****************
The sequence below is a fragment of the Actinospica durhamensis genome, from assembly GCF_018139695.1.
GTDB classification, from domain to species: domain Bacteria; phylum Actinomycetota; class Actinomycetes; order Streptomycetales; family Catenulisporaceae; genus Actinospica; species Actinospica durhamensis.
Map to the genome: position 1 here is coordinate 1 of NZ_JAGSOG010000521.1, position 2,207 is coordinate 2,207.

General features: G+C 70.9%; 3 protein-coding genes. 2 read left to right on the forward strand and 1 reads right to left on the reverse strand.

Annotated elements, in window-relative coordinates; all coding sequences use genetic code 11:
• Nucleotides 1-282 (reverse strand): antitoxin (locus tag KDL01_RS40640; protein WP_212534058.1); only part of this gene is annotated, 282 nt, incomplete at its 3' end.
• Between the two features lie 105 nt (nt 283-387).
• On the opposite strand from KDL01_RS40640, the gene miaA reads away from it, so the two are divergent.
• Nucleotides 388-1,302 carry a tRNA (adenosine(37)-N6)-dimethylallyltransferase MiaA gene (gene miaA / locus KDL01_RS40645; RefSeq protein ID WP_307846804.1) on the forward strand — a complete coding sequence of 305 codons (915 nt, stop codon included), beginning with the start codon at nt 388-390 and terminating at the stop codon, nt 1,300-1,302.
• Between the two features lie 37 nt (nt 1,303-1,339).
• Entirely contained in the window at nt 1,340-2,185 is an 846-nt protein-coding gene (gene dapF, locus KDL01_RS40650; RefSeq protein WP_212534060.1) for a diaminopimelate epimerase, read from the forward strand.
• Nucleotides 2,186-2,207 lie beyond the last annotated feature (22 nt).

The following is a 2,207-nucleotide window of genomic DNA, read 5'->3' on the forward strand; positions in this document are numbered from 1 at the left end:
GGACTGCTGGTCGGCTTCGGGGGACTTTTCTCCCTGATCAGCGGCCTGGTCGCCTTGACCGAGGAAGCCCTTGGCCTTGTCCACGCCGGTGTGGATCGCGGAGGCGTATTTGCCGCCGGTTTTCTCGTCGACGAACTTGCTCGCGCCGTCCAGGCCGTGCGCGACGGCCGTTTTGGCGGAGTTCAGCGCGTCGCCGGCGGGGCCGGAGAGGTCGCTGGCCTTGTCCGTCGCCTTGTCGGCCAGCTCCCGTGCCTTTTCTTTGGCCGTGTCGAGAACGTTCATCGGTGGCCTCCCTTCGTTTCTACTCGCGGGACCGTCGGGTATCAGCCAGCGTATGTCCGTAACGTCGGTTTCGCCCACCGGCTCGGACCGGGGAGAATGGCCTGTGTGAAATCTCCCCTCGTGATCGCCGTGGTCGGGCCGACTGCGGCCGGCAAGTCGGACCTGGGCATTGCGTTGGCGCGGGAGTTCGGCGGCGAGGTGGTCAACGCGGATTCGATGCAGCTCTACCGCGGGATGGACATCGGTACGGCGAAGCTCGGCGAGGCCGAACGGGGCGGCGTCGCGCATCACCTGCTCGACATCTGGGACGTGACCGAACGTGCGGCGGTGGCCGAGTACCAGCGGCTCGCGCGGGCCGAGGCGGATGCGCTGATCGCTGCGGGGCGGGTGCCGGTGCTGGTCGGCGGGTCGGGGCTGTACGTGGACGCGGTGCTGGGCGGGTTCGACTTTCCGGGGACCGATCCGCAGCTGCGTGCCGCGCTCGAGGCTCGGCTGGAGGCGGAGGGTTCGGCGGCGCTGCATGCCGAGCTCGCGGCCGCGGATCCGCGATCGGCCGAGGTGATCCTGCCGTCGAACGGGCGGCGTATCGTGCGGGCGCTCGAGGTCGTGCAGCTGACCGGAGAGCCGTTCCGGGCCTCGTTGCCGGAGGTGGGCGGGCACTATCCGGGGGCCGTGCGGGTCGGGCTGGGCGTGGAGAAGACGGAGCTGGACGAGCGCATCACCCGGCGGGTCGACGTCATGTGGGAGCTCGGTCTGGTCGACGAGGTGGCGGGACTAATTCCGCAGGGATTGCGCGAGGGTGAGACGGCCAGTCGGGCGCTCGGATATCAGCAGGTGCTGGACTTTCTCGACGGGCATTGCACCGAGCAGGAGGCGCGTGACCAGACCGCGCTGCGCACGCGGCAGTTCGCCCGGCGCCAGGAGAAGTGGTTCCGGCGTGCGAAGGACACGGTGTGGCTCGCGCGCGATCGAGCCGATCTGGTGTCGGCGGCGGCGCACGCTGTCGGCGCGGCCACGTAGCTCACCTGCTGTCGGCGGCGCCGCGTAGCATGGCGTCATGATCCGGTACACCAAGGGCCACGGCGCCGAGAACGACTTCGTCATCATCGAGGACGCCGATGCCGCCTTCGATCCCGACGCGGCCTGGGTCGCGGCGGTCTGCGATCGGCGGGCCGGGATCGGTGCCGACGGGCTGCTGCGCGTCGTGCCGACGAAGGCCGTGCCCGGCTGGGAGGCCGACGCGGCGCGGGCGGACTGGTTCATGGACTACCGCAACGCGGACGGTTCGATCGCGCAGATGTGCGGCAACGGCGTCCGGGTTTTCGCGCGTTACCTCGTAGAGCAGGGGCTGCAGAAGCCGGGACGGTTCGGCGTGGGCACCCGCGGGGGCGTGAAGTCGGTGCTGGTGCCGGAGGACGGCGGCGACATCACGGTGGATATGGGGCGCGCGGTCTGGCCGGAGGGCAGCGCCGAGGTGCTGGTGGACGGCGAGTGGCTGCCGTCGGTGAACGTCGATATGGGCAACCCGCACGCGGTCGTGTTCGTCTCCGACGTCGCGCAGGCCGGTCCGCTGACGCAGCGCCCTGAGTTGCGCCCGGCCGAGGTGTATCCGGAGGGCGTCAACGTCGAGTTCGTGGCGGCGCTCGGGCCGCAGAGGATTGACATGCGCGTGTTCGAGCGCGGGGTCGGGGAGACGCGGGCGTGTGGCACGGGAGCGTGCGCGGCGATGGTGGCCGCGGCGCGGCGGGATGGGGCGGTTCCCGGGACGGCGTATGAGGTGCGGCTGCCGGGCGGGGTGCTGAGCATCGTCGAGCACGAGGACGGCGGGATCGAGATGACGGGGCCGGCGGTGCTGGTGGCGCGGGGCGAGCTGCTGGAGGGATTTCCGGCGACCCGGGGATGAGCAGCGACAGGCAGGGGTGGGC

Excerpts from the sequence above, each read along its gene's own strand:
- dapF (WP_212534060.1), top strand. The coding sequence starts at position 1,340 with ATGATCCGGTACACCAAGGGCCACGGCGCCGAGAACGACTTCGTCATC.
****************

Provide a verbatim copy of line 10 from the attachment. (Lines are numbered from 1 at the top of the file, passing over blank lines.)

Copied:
• Between the two features lie 37 nt (nt 1,303-1,339).